The bulk of the materials needed for Lara Almarcegui’s Nasher XChange project will never be seen. That’s because the Spanish artist plans to bury them in the ground.
The project is a joint venture with Dallas Area Habitat for Humanity. And the materials in question will actualy be the remains of a house on Exeter Avenue in South Dallas that was already targeted for demolition. But rather than let it be torn down and forgotten, Almarcegui wants to create a memorial site and a place where visitors can reflect on a variety of ideas.
“This project is a sculptural work that is about the construction that used to stand, the history of the house and how it was erected,” Almarcegui said in a news release. “However, it’s not just about the house, but about the past of the terrain and the future of the terrain. It is a work about construction and urban development.”
After XChange is complete, Habitat will build a new house where the old one once stood. More details are in the news release:
DALLAS, Texas (August 26, 2013) – The Nasher Sculpture Center is pleased to reveal the plans for a newly commissioned sculpture by artist Lara Almarcegui that will be located in the Oak Cliff Gardens neighborhood in East Oak Cliff, and will be created in collaboration with Dallas Area Habitat for Humanity. The work is one of ten commissions for the Nasher’s 10th anniversary, city-wide exhibition Nasher XChange, which will be on view October 19, 2013 through February 16, 2014.
The project coincides with a recently announced Dallas Area Habitat for Humanity Blight Study it commissioned with the University of North Texas. Researchers created a new measurement tool that could help communities around the nation understand the cost of blight and build community support to tackle the issue to engage, empower, and transform the lives of low-income families and long-neglected communities.
Lara Almarcegui is a Spanish artist currently living in Rotterdam. Her work examines processes of urban transformation brought on by political, social, and economic change. She collects historical, geographic, ecological, and sociological data about vacant or abandoned areas in urban spaces that will inevitably change. Her art, intended to generate discussion on the past and future of a place, takes many forms including publications, installations, slide projections, documentary photography, cartography and tours
Almarcegui’s project for Nasher XChange, entitled Buried House, involves working with Dallas Area Habitat for Humanity to locate a house in Southeast Dallas already slated for demolition. After the demolition takes place, she will bury the house’s remains on the property, creating a sort of memorial site that nonetheless retains the buildings actual substance and providing a “free space” for reflection on the neighborhood’s past, present and future. The area has a history almost as old as Dallas itself. Originally the site of the first stop for stagecoaches headed out of Dallas for Central Texas, the crossroads became the small town of Lisbon, which was in turn annexed by the city in 1929.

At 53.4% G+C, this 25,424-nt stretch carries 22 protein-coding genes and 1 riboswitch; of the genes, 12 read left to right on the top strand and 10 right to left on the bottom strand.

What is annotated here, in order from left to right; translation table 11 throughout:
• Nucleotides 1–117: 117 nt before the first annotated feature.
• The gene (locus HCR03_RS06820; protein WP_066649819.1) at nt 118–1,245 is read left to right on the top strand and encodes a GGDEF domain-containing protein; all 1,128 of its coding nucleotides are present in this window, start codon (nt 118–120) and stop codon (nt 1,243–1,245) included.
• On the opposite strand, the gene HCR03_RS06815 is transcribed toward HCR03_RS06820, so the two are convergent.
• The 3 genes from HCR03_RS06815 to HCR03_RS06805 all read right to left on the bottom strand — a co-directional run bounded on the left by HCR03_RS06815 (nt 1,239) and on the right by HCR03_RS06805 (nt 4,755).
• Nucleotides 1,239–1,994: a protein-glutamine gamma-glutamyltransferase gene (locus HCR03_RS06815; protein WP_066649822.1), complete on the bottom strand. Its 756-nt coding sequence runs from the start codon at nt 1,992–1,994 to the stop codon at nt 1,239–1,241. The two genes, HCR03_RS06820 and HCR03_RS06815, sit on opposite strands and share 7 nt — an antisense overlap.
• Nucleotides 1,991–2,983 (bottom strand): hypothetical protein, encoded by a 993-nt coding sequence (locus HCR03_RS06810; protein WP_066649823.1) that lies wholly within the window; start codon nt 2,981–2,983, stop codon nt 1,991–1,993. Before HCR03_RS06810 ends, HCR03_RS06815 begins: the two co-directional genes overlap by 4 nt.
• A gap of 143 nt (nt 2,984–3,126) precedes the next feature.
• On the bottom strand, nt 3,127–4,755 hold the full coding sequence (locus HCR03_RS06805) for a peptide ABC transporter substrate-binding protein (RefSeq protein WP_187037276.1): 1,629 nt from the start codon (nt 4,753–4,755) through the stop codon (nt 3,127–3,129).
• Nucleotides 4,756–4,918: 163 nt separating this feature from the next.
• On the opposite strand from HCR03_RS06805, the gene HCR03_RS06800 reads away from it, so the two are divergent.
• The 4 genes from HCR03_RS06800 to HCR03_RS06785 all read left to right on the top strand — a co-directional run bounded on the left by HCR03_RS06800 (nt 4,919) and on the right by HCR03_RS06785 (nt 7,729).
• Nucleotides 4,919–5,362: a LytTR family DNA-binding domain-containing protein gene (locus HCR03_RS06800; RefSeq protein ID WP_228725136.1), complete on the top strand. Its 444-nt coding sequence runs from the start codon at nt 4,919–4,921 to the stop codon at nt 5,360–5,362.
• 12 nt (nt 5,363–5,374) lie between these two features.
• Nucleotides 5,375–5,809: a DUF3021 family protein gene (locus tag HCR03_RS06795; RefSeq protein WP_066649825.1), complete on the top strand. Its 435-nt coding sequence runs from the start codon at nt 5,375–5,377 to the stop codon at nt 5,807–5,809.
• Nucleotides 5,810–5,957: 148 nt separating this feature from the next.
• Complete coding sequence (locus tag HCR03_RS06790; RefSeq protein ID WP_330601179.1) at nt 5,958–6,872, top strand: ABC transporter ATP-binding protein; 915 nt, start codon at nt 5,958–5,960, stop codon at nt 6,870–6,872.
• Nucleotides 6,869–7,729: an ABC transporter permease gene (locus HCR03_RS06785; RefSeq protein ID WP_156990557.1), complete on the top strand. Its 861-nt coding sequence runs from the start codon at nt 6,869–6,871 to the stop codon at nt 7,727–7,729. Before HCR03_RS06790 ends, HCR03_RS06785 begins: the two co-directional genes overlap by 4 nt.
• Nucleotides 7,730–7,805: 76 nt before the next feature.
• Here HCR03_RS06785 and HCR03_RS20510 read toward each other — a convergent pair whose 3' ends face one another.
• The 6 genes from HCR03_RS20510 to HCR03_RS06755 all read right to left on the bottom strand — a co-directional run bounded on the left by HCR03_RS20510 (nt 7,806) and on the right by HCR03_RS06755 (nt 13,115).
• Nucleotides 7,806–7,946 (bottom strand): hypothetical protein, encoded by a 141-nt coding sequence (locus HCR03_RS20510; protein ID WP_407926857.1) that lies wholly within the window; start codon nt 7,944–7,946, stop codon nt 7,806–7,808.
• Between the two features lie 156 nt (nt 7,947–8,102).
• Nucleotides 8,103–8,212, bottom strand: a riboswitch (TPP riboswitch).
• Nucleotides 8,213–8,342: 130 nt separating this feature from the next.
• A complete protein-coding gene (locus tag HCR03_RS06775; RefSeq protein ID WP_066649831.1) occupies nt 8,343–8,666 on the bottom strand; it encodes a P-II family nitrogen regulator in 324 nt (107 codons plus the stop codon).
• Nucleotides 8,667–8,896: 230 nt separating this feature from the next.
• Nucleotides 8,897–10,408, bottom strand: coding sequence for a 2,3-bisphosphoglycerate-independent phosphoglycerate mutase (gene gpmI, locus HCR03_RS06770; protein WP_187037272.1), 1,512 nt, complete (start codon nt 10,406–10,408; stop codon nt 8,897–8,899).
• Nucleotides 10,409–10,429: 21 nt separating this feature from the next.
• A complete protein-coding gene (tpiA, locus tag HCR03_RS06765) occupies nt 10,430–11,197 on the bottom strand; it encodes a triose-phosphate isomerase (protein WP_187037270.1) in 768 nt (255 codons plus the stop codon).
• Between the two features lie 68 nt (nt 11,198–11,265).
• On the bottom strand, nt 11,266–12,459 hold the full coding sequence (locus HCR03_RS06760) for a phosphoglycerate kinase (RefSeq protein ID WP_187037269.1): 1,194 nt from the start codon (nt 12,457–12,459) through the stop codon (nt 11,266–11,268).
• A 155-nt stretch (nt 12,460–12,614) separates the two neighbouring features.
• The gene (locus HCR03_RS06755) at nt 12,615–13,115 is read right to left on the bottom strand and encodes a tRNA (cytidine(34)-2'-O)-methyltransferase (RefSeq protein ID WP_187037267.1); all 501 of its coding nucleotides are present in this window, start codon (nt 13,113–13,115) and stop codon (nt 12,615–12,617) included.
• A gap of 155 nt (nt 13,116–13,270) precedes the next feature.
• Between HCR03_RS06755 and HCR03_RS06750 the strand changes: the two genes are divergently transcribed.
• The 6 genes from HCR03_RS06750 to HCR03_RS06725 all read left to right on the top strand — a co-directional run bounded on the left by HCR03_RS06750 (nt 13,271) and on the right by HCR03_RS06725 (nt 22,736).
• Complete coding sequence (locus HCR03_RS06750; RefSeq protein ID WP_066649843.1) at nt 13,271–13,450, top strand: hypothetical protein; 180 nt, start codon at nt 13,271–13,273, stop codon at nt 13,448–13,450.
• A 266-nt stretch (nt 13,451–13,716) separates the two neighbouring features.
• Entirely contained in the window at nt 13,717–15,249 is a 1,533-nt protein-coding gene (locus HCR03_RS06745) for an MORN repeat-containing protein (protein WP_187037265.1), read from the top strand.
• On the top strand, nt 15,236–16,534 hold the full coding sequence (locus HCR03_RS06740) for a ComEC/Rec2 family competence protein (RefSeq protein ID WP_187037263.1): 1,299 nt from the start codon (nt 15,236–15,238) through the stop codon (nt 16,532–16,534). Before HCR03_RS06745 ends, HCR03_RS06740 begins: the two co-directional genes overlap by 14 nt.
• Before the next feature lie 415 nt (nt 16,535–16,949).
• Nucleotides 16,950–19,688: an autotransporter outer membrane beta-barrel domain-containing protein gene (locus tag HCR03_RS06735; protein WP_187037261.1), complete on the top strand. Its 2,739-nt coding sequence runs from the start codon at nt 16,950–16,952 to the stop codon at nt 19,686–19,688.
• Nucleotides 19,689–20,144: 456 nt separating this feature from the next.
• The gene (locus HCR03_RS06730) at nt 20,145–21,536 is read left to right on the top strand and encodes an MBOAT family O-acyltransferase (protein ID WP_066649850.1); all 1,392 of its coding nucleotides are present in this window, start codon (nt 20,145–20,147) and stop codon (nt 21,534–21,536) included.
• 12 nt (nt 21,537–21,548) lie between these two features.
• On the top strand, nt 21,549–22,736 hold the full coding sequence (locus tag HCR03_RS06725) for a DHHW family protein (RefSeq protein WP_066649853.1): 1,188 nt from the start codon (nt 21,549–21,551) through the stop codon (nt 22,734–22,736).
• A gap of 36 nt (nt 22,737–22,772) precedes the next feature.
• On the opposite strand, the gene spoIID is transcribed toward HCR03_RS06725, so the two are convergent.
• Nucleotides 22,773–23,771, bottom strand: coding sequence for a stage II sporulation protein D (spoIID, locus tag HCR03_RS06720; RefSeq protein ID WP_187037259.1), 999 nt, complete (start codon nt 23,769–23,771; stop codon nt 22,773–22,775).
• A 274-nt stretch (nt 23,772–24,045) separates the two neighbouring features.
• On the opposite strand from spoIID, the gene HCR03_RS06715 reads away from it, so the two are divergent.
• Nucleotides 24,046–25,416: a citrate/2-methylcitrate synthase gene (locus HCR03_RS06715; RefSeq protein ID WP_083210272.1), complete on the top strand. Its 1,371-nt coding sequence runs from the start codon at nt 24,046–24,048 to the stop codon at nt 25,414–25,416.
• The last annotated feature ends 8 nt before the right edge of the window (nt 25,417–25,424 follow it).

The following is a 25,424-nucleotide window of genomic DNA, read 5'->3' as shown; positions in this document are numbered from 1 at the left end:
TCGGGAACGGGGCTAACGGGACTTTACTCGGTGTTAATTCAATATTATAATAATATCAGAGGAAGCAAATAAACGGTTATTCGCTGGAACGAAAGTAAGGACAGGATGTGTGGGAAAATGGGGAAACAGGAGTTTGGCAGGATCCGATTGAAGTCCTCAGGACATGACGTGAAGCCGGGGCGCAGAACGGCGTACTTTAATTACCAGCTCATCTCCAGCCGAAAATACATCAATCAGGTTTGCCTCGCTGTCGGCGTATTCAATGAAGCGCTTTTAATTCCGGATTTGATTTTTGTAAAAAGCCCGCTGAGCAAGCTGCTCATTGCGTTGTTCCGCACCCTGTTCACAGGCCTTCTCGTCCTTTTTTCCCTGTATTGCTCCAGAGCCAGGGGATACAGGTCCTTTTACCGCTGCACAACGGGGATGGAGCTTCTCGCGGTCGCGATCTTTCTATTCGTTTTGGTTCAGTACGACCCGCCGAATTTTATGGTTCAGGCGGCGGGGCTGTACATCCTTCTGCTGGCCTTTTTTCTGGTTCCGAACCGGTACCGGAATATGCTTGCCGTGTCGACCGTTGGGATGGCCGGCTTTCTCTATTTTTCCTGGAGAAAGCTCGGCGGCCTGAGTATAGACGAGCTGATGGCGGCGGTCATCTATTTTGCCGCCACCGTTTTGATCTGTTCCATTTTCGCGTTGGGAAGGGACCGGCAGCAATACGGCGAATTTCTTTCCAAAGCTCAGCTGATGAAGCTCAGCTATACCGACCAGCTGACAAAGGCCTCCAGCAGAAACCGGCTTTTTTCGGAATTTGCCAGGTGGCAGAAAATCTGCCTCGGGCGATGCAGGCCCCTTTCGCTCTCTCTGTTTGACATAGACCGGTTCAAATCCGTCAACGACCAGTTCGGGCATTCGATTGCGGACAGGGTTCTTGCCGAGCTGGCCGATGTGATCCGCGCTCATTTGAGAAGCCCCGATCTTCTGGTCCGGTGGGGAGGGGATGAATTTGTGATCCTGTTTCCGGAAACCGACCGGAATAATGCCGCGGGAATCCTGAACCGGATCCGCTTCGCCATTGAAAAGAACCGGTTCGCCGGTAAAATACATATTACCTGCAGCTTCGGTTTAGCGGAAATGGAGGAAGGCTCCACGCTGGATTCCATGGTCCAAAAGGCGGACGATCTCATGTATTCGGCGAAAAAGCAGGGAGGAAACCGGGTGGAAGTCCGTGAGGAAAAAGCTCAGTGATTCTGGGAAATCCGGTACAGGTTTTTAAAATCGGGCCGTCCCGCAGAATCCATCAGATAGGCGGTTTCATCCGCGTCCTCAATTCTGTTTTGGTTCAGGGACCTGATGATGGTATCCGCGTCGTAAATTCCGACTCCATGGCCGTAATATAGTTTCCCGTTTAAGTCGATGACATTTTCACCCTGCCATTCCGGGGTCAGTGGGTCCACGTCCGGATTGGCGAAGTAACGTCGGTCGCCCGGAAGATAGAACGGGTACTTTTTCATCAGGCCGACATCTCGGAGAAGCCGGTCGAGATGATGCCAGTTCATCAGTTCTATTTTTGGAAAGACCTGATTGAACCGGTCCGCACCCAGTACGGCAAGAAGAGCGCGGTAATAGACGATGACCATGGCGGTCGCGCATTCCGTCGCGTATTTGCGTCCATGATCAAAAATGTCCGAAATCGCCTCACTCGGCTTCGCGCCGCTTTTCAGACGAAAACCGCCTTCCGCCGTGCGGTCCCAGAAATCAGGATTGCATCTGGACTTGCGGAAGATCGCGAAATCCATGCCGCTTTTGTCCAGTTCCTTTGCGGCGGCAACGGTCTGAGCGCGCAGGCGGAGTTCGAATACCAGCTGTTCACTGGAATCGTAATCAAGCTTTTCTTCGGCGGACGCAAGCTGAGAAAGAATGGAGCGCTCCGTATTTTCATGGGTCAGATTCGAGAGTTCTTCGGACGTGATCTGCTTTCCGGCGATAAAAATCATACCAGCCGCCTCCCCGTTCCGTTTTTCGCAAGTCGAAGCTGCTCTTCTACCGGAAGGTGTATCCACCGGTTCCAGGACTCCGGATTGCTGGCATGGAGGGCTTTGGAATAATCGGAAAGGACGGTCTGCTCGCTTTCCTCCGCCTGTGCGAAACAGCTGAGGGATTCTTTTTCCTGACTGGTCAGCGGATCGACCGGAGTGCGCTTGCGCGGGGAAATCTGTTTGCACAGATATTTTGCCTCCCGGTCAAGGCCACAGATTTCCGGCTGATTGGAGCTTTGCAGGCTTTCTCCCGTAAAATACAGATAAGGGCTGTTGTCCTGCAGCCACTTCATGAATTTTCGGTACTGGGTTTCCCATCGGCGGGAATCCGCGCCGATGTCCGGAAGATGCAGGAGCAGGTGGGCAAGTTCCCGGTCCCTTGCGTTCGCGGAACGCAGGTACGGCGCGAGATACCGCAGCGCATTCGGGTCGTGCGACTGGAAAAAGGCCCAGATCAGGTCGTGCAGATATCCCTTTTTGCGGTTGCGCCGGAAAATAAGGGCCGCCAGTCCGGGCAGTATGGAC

“This project is a sculptural work that is about the construction that used to stand, the history of the house and how it was erected,” said artist Lara Almarcegui. “However, it’s not just about the house, but about the past of the terrain and the future of the terrain. It is a work about construction and urban development.”
Nasher XChange will extend the museum’s core mission beyond its walls and into Dallas’ diverse neighborhoods, alongside key community partners, to present advances in the rapidly expanding field of sculpture, raise the level of discourse on the subject within the city, and contribute to broader national and international conversations on public sculpture. As the only institution in the world exclusively dedicated to collecting, exhibiting, and researching modern and contemporary sculpture, the Nasher Sculpture Center is uniquely positioned to investigate this growing practice of sculpture in the public realm.
Almarcegui has participated in the Taipei Biennial, Gwangyu Biennial, LIAF Arts Festival, Svoelvaer, Sandretto Foundation, Sharjah Art Biennial, the Sao Paulo Biennial, Seville Biennial, Momentum, and the Nordic Festival of Contemporary Art, Moss. Solo exhibitions include the Gallery Ellen de Bruin Projects, Amsterdam; Sala Rekalde, Bilbao; Gallery Pepe Cobo, Madrid; Malaga Centre of Contemporary Art, Malaga; the FRAC Bourgogne, Dijon; and INDEX, Stockholm. Almarcegui represented Spain at the 2013 Venice Biennale. She has implemented numerous international projects, from the restoration of a market hall slated for demolition in San Sebastián to close studies of derelict lots in Rotterdam, Bilbao, São Paulo, Lisbon, and Amsterdam.
The Nasher has also commissioned Ruben Ochoa, Rick Lowe, Ugo Rondinone, Alfredo Jaar, Vicki Meek, Good/Bad Art Collective, Liz Larner, Charles Long, and Rachel Harrison to create works for Nasher XChange. Details about their works, including the locations of the installations, will be announced throughout the summer.